In a large percentage of circumstances, organizations find themselves praising the narrow escape of a potentially massively harmful event.  A recent article in The Harvard Business Review describes how your organization can benefit from not simply marking these narrow escapes up to good luck but instead using the circumstances involved to prevent yourself from being put in the same situation some day in the future.  The article presents seven key strategies that your organization can use to keep track of the “near misses” and use that information to capitalize on preventing major harm from occurring at your organization. 

The information that you can obtain from the near misses can be used for statistical analysis to help decrease the likelihood of harmful events from occurring.  Because the majority of these disasters do not occur completely unexpectedly, organizations need to pay closer attention to the latent errors that are occurring whether it be part of the business decision or the just the environment surrounding them.  It is of dire importance that organizations learn from their mistakes instead of continuing to operate under the same circumstances, believing that what they are doing is correct when it is potentially waiting to be the downfall of their organization.

Real Life Situations

There have been quite a few scenarios that have occurred recently that would have all been avoided had the companies used the clear signs that right in front of them.  One great real life situation that just occurred within the past year was when Apple released their new version of their popular product, the iPhone.  Immediately after the product was released to the public, the consumers began to file complaints about calls being dropped and weak signal strength.  When this was brought to the attention of programmers of the product, they immediately knew what was causing this since they had noticed the same problem in most of the smart phones in the market over previous years.  Instead of repeating the same mistake, Apple could have directly addressed the issue and not released a product that they knew would garner complaints from the consumers.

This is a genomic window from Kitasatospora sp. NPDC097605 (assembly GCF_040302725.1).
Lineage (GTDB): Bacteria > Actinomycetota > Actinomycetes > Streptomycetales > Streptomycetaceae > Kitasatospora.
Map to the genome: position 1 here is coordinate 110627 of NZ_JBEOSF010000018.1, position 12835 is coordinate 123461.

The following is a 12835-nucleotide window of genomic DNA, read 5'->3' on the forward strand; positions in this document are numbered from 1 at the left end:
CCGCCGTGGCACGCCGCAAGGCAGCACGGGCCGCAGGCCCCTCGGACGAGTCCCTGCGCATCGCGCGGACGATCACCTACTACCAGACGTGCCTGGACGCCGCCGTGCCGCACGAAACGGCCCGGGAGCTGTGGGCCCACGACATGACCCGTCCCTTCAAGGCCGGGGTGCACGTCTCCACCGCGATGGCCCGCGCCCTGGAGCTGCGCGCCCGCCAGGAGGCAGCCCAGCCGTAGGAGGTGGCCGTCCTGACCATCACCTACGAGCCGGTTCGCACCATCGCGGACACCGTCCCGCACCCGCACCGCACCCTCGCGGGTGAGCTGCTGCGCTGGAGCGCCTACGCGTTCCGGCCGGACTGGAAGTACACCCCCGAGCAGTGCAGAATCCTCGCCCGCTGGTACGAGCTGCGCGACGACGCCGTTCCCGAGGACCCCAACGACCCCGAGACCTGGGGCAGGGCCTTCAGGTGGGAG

Another great real life situation that occurred recently was when Toyota had to recall a large number of their Lexus brand vehicles due to a malfunction with the accelerator.  This problem unfortunately was brought to light due to the death of a family whose accelerator got stuck to the floor and led to a fatal car crash.  Once again, in this situation Toyota had received previous complaints about accelerators in their cars since 2001, which fortunately did not lead to death.  These thousands of near misses should have been a sign to Toyota to capitalize on taking care of the problem instead of allowing it to continue to occur and eventually lead to a family’s death. 

It is as simple as paying attention to the detail instead of patting yourself on the back when these near misses occur that can save your organization from facing potentially extremely costly litigation efforts and damages from being sued by consumers for a faulty product or lost reputation.

Seven Key Strategies

The article describes seven key strategies to consider:

  • Pay attention to high pressure situations
  • Keep track of deviations from the norm
  • Research the root cause of the issues
  • Force employees to be accountable
  • Role play worst case scenarios
  • Look at projects on a stage by stage basis
  • Reward people for taking responsibility for mistakes

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ERM Enterprise Risk Management Initiative 2011-04-01